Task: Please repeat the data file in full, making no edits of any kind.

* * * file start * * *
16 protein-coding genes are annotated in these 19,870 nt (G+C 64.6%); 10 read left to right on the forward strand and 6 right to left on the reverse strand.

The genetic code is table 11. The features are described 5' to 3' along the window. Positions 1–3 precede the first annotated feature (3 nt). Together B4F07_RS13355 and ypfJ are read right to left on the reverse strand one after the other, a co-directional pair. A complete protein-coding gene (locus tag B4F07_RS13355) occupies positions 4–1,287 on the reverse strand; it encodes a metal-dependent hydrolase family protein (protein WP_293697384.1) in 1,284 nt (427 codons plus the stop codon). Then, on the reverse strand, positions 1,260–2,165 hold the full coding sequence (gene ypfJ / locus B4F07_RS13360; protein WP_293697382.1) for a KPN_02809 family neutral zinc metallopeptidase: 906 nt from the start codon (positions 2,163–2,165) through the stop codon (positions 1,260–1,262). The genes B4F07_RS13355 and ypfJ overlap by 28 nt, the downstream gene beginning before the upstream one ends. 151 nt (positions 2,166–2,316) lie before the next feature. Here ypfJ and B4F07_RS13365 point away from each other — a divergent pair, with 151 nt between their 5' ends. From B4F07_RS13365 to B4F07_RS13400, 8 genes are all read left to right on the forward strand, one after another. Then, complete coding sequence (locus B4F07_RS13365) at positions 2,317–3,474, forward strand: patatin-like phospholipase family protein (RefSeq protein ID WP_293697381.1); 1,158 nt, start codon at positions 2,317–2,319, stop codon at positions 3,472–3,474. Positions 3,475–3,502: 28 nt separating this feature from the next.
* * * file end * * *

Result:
16 protein-coding genes are annotated in these 19,870 nt (G+C 64.6%); 10 read left to right on the forward strand and 6 right to left on the reverse strand.

The genetic code is table 11. The features are described 5' to 3' along the window. Positions 1–3 precede the first annotated feature (3 nt). Together B4F07_RS13355 and ypfJ are read right to left on the reverse strand one after the other, a co-directional pair. A complete protein-coding gene (locus tag B4F07_RS13355) occupies positions 4–1,287 on the reverse strand; it encodes a metal-dependent hydrolase family protein (protein WP_293697384.1) in 1,284 nt (427 codons plus the stop codon). Then, on the reverse strand, positions 1,260–2,165 hold the full coding sequence (gene ypfJ / locus B4F07_RS13360; protein WP_293697382.1) for a KPN_02809 family neutral zinc metallopeptidase: 906 nt from the start codon (positions 2,163–2,165) through the stop codon (positions 1,260–1,262). The genes B4F07_RS13355 and ypfJ overlap by 28 nt, the downstream gene beginning before the upstream one ends. 151 nt (positions 2,166–2,316) lie before the next feature. Here ypfJ and B4F07_RS13365 point away from each other — a divergent pair, with 151 nt between their 5' ends. From B4F07_RS13365 to B4F07_RS13400, 8 genes are all read left to right on the forward strand, one after another. Then, complete coding sequence (locus B4F07_RS13365) at positions 2,317–3,474, forward strand: patatin-like phospholipase family protein (RefSeq protein ID WP_293697381.1); 1,158 nt, start codon at positions 2,317–2,319, stop codon at positions 3,472–3,474. Positions 3,475–3,502: 28 nt separating this feature from the next.